Ruling: Disorderly conduct charge didn’t violate man’s speech
The First Amendment didn’t shield a man from a disorderly conduct charge for making an obscene gesture to a Maine game warden, a federal court has ruled in an opinion that appears not to have fully examined some relevant U.S. Supreme Court and lower court precedent.
Thomas Dube contended that Maine game wardens Michael Boyer and Ronald Dunham violated his free-speech rights in March 2007 when they issued him a summons for disorderly conduct after he gave one of them the middle-digit salute while snowmobiling.
As game wardens employed by the Maine Department of Inland Fisheries and Wildlife, Boyer and Dunham have the responsibility to check snowmobilers’ registrations. They stopped more than 50 snowmobiles that day for registration checks.
During their patrol, Boyer noticed four snowmobiles parked by the side of a trail and waved in what he said was a friendly gesture toward the riders. In response, Dube, who was standing near one of the snowmobiles, gave Boyer the finger twice. Boyer asked Dube what the problem was, and Dube responded: “I like you so much I just wanted to tell you you’re number one.”
Dunham, who arrived a short time later, said he thought Dube might be under the influence of alcohol and told Boyer they should investigate further. The wardens said they had trouble getting Dube to remove his helmet and produce identification. The entire encounter lasted about 15 minutes.
The game wardens issued Dube a summons for disorderly conduct under the following state law:
“A person is guilty of disorderly conduct if he knowingly accosts, insults, taunts or challenges any person with offensive, derisive … gestures or other physical conduct, that would in fact have a direct tendency to cause a violent response by an ordinary person in the situation of the person … insulted, taunted or challenged.”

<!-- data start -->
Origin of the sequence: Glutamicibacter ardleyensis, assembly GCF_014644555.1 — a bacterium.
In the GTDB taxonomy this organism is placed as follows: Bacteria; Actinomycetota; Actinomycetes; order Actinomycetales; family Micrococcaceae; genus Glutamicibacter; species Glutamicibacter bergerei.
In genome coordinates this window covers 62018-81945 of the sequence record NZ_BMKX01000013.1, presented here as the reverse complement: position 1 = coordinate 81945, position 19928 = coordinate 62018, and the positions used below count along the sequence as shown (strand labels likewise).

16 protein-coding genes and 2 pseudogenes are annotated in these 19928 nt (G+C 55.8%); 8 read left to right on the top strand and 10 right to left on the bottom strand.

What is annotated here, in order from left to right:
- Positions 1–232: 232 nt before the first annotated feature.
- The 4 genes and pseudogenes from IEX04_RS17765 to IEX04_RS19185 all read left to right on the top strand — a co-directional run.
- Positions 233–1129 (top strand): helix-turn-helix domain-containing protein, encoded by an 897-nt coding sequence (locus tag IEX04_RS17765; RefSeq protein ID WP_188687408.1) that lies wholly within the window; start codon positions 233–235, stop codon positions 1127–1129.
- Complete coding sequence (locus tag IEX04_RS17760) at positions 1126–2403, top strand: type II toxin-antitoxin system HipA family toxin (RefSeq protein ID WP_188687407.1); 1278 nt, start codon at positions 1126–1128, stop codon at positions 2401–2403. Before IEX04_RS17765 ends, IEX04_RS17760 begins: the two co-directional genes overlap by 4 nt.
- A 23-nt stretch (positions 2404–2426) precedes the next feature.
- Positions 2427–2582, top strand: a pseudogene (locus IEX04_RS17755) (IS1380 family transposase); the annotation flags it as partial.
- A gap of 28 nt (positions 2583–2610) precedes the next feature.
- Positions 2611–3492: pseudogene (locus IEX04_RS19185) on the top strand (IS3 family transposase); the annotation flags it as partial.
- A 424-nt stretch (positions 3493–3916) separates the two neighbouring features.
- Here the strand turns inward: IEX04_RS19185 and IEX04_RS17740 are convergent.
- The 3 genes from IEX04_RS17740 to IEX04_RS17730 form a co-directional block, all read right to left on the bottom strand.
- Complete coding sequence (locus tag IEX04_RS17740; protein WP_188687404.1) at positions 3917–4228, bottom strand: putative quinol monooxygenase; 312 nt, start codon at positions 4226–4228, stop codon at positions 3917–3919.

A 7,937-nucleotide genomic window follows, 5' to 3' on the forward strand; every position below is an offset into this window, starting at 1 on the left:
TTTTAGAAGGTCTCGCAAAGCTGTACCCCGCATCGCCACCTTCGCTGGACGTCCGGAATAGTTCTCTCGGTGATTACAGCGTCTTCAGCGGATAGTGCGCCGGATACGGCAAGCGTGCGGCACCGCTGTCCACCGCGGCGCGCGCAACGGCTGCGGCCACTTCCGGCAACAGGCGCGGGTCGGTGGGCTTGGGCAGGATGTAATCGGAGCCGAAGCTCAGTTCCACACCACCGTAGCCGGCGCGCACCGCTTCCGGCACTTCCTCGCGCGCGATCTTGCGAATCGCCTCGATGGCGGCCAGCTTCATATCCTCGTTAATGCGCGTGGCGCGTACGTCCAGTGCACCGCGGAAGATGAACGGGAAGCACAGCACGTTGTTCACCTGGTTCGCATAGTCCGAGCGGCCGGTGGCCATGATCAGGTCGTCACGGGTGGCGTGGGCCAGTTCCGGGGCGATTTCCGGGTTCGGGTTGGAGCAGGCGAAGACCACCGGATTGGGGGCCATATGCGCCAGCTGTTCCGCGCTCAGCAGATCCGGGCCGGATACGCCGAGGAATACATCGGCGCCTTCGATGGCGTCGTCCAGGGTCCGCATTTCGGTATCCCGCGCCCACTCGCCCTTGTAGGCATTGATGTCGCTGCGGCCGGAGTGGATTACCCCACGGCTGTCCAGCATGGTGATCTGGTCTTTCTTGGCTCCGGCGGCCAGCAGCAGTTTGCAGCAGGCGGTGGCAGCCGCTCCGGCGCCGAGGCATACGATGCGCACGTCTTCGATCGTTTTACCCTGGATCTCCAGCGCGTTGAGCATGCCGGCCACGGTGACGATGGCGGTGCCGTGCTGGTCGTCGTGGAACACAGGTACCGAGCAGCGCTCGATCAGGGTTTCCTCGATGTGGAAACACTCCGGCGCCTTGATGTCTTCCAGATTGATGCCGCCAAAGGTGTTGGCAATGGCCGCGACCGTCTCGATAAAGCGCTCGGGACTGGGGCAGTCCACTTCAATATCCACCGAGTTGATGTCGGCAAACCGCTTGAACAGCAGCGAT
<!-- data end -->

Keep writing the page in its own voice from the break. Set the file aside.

A district attorney later declined to prosecute Dube on the grounds that there was insufficient evidence to maintain the prosecution.
Dube then filed a lawsuit in small-claims court; it was dismissed for lack of jurisdiction. He took his case to a county superior court, but the defendants had the case removed to federal court in May 2008. In his lawsuit, Dube alleged violations of both his First and Fourth Amendment rights.
On Jan. 13, U.S. Magistrate Judge Margaret J. Kravchuk determined in Dube v. Boyer that Dube’s constitutional claims lacked merit. Under federal law, magistrates can handle entire aspects of federal district court decisions with the consent of both sides.
As to Dube’s First Amendment claim, Kravchuk’s opinion was dismissive. “To claim that Dube’s conduct in raising the middle finger of both hands on his extended arms in a return gesture followed the wardens’ friendly wave is somehow deserving of First Amendment protection such that the officers would be prohibited from investigating the situation further is simply untenable,” she wrote.
“The entire incident was provoked by Dube’s inexplicable conduct and the officers did not violate his First Amendment rights when they approached him to investigate further into the circumstances. A brief investigatory stop and the resultant summons did not ‘chill’ any First Amendment rights that Dube may possess,” she explained.
Kravchuk cited very little precedent in her First Amendment analysis. She did not cite the U.S. Supreme Court decision City of Houston v. Hill (1987), in which Justice William Brennan wrote: “The First Amendment protects a significant amount of verbal criticism and challenge directed at police officers.”
Some federal courts have determined that law enforcement officials have violated the First Amendment by punishing someone for a middle-finger gesture — decisions also not mentioned in Kravchuk’s analysis.
In Nichols v. Chacon (W.D. Ark. 2000), a federal district court in Arkansas ruled that law enforcement officials violated the First Amendment rights of a man when they retaliated against him for flipping them the bird. “While we agree the gesture utilized by Nichols was crude, insensitive, offensive, and disturbing to Chacon’s sensibilities, it was not obscene under the relevant Supreme Court precedent, did not constitute ‘fighting words,’ and was protected as ‘free speech’ under the First Amendment to the United States Constitution,” the opinion said.
Similarly, Judge Alex Kozinski wrote in Duran v. City of Douglas (9th Cir. 1992) that “while police, no less than anyone else, may resent having obscene words and gestures directed at them, they may not exercise the awesome power at their disposal to punish individuals for conduct that is not merely lawful, but protected by the First Amendment.”
However, the Maine game wardens in this case were allowed to “exercise the awesome power at their disposal to punish” an individual for the middle-finger gesture.